Ten months after its launch, NASA’s asteroid-deflecting DART spacecraft neared its target on Monday. This display will be a test of the world’s first planetary defense system. This system was designed to prevent a potential doomsday collision with Earth.
The Technology of the Future
The cube-shaped vehicle is roughly the size of a vending machine. It is outfitted with two rectangular solar arrays. It is on course to fly into the asteroid Dimorphos, which is as large as a football stadium. The spacecraft is scheduled to self-destruct at around 7 p.m. EDT at around 6.8 million miles from Earth.
The goal of the mission is to test the ability of spacecraft to alter an asteroid’s path using just kinetic force. The idea is for it to nudge the asteroid astray just enough to put it off course of Earth. This mission marks the first attempt to change the motion of an asteroid or any other celestial body.
In Loving Memory of DART
DART was originally launched by a SpaceX rocket in November 2021. It has reportedly made the most of its voyage with guidance from NASA flight directors. In the final hours of the journey, control will be handed over to an autonomous onboard navigation system.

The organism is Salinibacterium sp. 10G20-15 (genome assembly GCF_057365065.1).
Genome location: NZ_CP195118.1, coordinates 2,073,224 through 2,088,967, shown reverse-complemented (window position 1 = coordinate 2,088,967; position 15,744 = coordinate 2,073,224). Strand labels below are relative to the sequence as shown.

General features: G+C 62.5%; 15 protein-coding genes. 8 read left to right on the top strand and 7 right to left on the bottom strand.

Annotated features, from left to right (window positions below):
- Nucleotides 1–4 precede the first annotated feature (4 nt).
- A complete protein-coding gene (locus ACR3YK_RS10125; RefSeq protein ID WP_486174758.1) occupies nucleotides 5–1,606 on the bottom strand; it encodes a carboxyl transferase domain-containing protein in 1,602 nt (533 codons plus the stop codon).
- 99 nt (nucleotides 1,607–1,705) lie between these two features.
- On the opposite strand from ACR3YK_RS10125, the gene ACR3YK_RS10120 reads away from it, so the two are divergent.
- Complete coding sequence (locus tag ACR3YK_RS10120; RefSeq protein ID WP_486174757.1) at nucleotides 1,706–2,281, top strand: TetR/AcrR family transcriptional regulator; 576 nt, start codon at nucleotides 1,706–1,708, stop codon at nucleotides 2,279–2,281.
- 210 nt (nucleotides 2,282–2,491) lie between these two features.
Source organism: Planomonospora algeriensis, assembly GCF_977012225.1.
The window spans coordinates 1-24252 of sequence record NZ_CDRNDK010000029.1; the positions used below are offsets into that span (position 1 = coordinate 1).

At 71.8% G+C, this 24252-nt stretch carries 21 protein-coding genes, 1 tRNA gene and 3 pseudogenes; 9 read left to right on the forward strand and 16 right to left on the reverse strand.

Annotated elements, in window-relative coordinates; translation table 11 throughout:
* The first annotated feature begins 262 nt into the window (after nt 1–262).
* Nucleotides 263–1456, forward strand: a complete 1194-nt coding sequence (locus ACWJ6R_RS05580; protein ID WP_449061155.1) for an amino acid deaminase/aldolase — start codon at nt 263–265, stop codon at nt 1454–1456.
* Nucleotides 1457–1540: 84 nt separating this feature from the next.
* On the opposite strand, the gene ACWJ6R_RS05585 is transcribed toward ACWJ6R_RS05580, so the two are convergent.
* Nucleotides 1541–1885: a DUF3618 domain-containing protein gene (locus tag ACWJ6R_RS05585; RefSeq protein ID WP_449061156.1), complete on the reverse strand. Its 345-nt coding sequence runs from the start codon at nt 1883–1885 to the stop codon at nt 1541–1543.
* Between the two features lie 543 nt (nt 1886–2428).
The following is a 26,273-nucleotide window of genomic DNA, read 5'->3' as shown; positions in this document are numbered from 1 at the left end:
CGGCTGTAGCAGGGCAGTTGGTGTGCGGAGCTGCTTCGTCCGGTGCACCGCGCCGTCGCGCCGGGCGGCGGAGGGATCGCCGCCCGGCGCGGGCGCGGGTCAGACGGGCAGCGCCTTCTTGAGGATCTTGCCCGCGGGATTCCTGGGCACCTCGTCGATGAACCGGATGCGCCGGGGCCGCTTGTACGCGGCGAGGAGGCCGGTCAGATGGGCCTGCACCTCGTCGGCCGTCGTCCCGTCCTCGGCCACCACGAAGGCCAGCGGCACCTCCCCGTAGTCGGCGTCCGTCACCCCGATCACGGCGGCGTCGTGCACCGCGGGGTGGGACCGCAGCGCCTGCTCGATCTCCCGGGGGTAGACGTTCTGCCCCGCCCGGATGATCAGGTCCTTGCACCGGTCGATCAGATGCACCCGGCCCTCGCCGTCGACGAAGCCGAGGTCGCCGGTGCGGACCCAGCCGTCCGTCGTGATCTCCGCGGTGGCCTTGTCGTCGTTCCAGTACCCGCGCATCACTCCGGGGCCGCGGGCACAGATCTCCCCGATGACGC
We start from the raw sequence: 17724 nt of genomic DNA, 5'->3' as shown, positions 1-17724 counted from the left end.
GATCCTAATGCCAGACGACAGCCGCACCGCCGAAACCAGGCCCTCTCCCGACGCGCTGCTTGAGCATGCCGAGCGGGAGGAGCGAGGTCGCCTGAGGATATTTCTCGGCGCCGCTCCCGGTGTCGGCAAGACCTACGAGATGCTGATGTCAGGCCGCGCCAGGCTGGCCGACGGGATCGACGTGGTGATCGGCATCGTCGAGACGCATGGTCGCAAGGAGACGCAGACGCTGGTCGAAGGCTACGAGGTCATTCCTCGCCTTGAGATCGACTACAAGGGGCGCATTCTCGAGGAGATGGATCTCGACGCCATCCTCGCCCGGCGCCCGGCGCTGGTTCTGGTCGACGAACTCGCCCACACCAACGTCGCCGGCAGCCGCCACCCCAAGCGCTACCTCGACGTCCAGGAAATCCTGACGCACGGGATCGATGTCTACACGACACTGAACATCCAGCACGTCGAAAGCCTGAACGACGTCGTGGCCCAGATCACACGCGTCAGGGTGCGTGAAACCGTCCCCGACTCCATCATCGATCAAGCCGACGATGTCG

The planned impact on Monday will be monitored in real-time from the mission operations center at Johns Hopkins University Applied Physics Lab in Laurel, Maryland. The technical term for the spacecraft’s target is a “moonlet.” The moonlet is around 560 feet in diameter and currently orbits a parent asteroid that is five times larger than it. The name of the parent asteroid is Didymos and the two asteroids are part of a binary pair with the same name, the Greek word for twin.
Taking It for a Spin
While the two asteroids do not pose any threat to Earth, NASA does not want to accidentally create an existential hazard. Dimorphos and Didymos are tiny compared to the Chicxulub asteroid that hit the Earth around 66 million years ago. When Chicxulub hit the Earth, it wiped out 75% of the world’s plant and animal species, including dinosaurs.
Smaller asteroids like Dimorphos and Didymos pose a much greater theoretical threat to us in the short term. This mission represents a rare instance in which the spacecraft must actually crash in order to succeed. DART will fly into Dimorphos going 15,000 miles per hour, which should bump it hard enough to shift its orbital track closer to Didymos.
There are cameras mounted on the impactor and aboard a briefcase-sized mini craft that DART will release days in advance that will record the collision and send the images back to NASA. At its final approach, DART will transmit approximately one image per second. Those images will stream live on NASA TV beginning one hour before impact.
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